Step into any building and chances are you will probably come across at least one fire extinguisher. The fire extinguisher has not really changed in terms of design or content over the years but what if it was possible that we could extinguish an open flame using just sound? How cool would that be?
Turns out that a couple of students at George Mason University managed to do just that when they created a fire extinguisher that could put out flames using just sound. The idea isn’t actually new as DARPA had actually unveiled a similar concept back in 2012, but the students – Viet Tran and Seth Robertson – have managed to make it into a handheld extinguisher, thus making it portable.
This isn’t so much a novel creation but one that the students are hoping will revolutionize firefighting, especially in the home. How they managed to do this was by having the device emit a frequency that basically kept oxygen away from the flame long enough to put them out. Dubbed the “Goldilocks zone”, this frequency exists at 30-60 hertz.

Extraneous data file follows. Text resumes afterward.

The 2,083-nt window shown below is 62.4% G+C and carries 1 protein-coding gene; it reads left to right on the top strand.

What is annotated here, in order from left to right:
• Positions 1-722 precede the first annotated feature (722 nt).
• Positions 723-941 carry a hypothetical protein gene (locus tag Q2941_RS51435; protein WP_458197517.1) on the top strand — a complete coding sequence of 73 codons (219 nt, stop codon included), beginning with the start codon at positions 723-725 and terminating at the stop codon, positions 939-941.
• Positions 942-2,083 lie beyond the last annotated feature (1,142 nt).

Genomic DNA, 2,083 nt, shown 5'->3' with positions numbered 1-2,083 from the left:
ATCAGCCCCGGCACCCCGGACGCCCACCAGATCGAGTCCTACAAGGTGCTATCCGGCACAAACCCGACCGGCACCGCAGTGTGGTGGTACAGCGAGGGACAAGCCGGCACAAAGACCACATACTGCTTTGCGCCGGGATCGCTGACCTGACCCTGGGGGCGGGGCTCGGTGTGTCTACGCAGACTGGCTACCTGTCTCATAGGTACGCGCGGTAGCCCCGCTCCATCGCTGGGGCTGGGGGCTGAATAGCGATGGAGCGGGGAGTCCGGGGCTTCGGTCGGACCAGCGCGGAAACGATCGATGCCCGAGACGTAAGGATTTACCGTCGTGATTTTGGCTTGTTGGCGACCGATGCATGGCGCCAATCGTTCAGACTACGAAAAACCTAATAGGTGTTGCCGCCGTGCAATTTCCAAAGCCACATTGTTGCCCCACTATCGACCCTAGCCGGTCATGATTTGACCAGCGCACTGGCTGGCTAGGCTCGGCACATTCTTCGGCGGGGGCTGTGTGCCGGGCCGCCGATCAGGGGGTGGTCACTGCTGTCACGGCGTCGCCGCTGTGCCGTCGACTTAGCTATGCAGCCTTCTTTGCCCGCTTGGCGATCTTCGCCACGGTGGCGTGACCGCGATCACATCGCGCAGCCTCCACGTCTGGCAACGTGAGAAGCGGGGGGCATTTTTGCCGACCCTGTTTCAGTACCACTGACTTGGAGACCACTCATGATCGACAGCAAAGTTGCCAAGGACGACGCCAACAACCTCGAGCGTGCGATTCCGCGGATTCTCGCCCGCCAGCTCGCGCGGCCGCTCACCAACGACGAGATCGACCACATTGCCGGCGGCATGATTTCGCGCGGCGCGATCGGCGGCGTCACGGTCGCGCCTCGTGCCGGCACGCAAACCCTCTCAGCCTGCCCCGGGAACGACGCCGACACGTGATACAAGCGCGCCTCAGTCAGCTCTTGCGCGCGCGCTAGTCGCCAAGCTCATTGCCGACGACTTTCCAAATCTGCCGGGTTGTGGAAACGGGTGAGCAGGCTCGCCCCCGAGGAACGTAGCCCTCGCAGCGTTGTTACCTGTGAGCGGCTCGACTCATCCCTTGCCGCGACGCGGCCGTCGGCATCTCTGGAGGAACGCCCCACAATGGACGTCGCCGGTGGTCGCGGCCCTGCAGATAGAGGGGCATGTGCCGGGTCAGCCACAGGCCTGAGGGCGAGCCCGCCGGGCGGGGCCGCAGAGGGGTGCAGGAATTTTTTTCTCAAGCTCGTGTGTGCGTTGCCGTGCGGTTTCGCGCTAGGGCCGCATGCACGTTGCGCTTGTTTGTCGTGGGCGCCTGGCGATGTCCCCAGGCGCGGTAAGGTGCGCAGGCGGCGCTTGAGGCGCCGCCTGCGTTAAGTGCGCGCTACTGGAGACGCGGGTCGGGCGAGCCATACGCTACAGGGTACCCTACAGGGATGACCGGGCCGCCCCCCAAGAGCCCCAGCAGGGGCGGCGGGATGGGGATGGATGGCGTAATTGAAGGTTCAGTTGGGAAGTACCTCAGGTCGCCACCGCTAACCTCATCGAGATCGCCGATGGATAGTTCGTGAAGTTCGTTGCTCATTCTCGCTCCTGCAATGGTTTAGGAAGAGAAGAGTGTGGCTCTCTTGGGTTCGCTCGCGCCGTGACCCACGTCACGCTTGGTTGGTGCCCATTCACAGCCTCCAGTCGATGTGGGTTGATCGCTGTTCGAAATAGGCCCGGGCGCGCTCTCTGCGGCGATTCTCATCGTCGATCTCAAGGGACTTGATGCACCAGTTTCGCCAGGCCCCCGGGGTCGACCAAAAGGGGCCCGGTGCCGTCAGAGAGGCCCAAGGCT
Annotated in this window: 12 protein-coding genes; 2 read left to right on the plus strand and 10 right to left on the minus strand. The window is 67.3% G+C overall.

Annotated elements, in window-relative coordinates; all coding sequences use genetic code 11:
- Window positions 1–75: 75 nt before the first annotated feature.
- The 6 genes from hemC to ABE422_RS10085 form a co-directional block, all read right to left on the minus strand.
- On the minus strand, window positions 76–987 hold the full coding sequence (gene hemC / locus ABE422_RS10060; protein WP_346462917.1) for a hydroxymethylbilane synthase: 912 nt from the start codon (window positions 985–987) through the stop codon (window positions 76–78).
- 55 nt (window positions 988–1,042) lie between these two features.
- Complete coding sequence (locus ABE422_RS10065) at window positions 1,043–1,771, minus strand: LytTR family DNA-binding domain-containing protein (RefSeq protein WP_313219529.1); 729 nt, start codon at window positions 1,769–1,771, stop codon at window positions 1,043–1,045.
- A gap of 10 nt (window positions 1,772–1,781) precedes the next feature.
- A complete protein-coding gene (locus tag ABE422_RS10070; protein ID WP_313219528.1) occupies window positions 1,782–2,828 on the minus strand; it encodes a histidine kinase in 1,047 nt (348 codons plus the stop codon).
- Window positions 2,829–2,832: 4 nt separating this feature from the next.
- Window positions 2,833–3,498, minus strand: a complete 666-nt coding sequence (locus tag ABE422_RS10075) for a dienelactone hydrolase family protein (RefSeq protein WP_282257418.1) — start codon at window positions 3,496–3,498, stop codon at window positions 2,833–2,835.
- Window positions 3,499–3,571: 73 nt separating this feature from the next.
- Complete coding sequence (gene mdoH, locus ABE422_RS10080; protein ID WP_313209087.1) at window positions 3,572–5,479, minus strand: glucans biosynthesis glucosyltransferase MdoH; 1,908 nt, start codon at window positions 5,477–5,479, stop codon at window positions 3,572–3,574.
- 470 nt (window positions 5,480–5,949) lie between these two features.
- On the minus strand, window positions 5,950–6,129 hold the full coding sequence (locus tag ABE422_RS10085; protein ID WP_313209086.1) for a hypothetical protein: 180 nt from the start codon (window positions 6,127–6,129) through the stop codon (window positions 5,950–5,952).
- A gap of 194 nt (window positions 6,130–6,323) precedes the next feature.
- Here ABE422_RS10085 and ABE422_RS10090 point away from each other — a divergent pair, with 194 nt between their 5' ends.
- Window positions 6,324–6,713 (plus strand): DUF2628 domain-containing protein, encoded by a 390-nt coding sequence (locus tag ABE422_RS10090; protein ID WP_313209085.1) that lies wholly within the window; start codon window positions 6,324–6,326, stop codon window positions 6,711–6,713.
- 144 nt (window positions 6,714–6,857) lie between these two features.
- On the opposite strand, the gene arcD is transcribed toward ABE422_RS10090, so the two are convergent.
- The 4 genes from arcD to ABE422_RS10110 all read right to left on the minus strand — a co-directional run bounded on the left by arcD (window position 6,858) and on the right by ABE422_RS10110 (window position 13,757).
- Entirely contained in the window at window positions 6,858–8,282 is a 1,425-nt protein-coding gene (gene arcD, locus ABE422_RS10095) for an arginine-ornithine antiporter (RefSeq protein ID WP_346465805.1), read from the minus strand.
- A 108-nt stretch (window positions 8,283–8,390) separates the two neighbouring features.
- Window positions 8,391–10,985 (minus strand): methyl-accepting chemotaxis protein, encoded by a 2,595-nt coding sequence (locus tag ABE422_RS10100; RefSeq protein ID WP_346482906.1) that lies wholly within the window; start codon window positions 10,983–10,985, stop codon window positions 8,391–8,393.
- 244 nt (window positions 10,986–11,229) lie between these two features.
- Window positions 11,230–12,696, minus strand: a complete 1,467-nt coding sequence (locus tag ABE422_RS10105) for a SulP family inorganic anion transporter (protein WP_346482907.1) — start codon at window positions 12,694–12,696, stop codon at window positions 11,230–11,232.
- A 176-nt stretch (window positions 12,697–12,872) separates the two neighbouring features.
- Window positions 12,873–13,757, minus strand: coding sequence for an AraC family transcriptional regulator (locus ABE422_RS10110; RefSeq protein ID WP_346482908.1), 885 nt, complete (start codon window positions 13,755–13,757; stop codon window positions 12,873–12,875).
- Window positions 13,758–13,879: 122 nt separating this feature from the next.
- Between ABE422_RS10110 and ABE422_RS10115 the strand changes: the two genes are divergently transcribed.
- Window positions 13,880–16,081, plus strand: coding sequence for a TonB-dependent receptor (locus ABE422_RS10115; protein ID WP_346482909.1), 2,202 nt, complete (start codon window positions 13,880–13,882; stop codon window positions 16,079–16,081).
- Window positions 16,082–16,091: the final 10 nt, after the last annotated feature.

From there they had to develop a portable version which consists of a sound frequency generator, a small amplifier, and a collimator made out of cardboard with a hole at the end that helps focus the waves in a direction. As it stands their efforts have resulted in a device that has no problems putting out a small fire, but further testing is needed as the students want to explore the idea of combating different types of fires and bigger ones.
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